Mar 4: Teflon ingedient in humans;|
Study to look at chemical's effect in Ohio
COLUMBUS -- "The Dispatch reported last year that DuPont has known since the early 1980s that C8 contaminated nearby drinking-water supplies in Ohio and West Virginia. The highest levels were detected in the wells of the Little Hocking Water Association, which serves parts of Washington County and Troy Township in Athens County. [Dr. Edward Emmett of the University of Pennsylvania and Dr. Hong Zhang, a Parkersburg, W.Va., physician] will analyze concentrations of C8 in blood and breast milk from about 400 people who live in the water district, including those with private wells. Researchers want to know whether C8 levels are higher in the blood of area residents, how they came in contact with the chemical and whether it poses health risks. Zhang, medical director of an occupational-medicine and environmental health clinic, said she is eager to help answer residentsí questions. 'Iím quite excited that we can do this for the community,' she said," Geoff Dutton, Columbus Dispatch. Access fee; no link.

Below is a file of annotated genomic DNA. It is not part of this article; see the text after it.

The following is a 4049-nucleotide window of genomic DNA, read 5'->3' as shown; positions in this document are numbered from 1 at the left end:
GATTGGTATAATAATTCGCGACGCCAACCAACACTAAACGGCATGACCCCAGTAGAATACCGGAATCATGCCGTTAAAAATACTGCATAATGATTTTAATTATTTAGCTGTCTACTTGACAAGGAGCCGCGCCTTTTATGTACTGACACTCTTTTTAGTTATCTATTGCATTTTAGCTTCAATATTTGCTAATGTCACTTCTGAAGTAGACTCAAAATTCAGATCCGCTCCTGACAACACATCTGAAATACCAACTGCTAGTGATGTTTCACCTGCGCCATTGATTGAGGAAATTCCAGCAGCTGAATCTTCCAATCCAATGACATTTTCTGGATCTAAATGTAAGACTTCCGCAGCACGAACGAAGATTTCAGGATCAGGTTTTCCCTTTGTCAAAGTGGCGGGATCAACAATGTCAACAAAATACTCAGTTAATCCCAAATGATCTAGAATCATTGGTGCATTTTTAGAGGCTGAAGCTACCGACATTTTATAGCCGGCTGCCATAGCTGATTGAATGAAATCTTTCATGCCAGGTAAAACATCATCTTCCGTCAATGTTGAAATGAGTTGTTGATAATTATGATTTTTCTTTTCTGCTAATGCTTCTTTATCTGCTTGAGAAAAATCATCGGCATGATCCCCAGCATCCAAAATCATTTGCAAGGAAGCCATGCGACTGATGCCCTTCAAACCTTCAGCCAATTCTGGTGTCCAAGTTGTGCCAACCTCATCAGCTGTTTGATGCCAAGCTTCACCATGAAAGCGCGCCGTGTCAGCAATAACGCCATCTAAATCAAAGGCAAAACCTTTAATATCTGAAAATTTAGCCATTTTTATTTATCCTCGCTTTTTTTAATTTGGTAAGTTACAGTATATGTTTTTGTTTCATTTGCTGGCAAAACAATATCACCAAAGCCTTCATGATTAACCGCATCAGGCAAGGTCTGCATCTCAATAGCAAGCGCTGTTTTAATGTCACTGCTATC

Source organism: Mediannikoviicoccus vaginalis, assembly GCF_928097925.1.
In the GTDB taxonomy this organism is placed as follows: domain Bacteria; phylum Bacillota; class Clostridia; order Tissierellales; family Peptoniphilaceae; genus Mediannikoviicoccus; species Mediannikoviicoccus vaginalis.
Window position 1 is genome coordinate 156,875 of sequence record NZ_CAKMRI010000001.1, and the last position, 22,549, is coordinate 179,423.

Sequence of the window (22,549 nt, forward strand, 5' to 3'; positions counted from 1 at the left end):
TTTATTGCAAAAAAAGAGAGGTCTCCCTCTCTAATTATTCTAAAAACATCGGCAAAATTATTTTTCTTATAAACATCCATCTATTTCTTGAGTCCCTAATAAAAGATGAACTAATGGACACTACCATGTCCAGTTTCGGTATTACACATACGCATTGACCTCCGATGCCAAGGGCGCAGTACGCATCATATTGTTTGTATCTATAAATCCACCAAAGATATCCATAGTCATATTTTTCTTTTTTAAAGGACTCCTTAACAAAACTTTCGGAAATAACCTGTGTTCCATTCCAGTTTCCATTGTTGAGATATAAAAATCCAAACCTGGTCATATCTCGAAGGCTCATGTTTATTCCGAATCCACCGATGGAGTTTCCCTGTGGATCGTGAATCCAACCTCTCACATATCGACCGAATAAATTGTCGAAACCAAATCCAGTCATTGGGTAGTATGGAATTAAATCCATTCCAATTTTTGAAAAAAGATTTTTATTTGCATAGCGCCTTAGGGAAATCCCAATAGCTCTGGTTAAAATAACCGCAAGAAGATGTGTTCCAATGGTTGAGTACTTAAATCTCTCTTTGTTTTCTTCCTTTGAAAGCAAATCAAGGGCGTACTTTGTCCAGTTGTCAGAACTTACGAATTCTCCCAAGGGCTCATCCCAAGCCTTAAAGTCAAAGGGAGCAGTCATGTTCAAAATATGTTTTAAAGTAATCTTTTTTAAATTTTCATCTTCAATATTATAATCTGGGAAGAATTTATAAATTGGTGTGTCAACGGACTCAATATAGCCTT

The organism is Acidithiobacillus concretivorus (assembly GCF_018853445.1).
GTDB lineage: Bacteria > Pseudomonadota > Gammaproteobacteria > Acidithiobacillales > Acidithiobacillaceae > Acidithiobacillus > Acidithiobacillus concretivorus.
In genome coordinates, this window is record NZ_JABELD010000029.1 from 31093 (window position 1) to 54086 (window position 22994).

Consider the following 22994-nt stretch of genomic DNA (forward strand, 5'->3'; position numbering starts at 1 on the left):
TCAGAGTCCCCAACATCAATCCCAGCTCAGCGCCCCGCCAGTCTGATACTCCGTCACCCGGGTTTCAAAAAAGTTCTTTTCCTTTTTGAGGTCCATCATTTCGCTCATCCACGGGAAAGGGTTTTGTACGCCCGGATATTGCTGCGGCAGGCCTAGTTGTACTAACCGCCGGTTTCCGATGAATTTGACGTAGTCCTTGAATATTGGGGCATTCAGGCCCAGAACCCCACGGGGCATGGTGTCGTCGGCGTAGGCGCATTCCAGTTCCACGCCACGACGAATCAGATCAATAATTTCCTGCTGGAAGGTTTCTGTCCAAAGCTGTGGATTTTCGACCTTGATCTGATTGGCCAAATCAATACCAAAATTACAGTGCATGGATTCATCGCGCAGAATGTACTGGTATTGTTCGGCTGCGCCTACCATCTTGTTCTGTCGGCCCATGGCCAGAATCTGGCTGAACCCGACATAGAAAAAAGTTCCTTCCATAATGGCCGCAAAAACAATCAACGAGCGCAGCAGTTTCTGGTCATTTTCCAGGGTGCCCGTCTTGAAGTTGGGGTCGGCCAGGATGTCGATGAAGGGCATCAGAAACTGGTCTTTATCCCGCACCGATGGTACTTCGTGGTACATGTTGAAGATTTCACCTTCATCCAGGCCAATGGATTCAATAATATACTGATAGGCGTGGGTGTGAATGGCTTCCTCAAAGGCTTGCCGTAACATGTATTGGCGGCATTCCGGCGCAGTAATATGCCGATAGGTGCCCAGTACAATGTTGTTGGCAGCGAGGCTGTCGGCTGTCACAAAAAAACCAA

Feb 12: Group to help spread word about C8 project|
COLUMBUS -- "A community group is working to educate residents of the Little Hocking Water Association Service District about a study that could provide answers about the health effects of the chemical known as C8. The first newsletter about the National Institute of Environmental Health Sciences study will be mailed by early next week to the 1,200 western Washington County residents in the district. Later in the process, about 400 people will be asked to participate in the study by providing samples of blood and/or breast milk," Kate York, Cleveland Plain Dealer.
Jan 13: Class action lawsuit against DuPont in C8 case goes to trial Sept. 20 |
PARKERSBURG, WV -- "As the Monday hearing began, Parkersburg attorney Diana Everett asked [Wood Circuit Judge George W. Hill] to exclude the media. No reason was given by Everett for requesting a closed-door hearing, other than saying she didn't want what was about to be discussed to be public at this time. . . . Hill did not comment on the reason for closing the hearing, but did announce to media present after the hearing that he denied DuPont's motion to seal the record of the hearing; if the media wished to have a copy of the hearing transcript it would be available from the court reporter," Pamela Brust, Marietta Times.
WASHINGTON, WV -- DuPont starts $900 million staff reorganization, Curtis Johnson, Parkersburg News and Sentinel.